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Supreme Court Hears Gay Wedding Cake Arguments


FILE - people gather in Lafayette Park to see the White House illuminated with rainbow colors in commemoration of the Supreme Court's ruling to legalize same-sex marriage in Washington.

The Chief Justices of the U.S. Supreme Court heard oral arguments in one of their biggest cases of the year Tuesday, a five-year-old controversy over whether a baker should have been obligated by law to provide a wedding cake to a same-sex couple.

The case centers on the boundaries of free speech and free exercise of religion, in light of laws that ban business owners from discriminating on the basis of race, religion, sexuality, or other factors.

Interest groups are backing each side.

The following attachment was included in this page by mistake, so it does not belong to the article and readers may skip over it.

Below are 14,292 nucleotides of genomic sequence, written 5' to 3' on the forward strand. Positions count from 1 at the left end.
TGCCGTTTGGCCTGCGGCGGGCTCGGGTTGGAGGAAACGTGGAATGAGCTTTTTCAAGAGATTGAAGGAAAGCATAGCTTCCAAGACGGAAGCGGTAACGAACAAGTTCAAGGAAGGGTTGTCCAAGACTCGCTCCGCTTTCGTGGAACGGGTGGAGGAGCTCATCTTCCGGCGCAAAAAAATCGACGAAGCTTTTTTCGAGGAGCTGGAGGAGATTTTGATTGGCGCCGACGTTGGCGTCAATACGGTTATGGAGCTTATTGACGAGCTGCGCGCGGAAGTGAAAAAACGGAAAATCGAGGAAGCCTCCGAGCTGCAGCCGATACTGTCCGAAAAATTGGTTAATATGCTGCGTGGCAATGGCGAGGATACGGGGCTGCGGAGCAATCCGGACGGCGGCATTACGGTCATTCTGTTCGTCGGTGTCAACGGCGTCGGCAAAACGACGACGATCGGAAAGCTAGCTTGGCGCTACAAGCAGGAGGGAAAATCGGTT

The gay couple, Colorado residents Charlie Craig and David Mullins, have their support from the American Civil Liberties Union, arguing that the couple should have been able to purchase their custom wedding cake from the Masterpiece Cakeshop.

The owner of the cake shop, Jack Phillips, is backed by the Alliance Defending Freedom, which argues that Phillips, who designs the cakes, is an artist, making his products exempt from public accommodations laws.

The case before the Supreme Court is an appeal brought by Phillips and his supporters, after the Colorado Court of Appeals upheld an original ruling requiring Masterpiece Cakeshop to provide custom cakes for same-sex couples and change company policies and training to reflect the change.

Phillips has refused to comply with the order and instead stopped making wedding cakes, a move he has said cost him a great deal of business.

One of the arguments the justices considered on Tuesday was whether a wedding cake should be considered a product or an expression of free speech. Phillips, a conservative Christian, says making a cake for the couple would amount to expressing his support of their marriage.

A ruling in the case is not expected before 2018.

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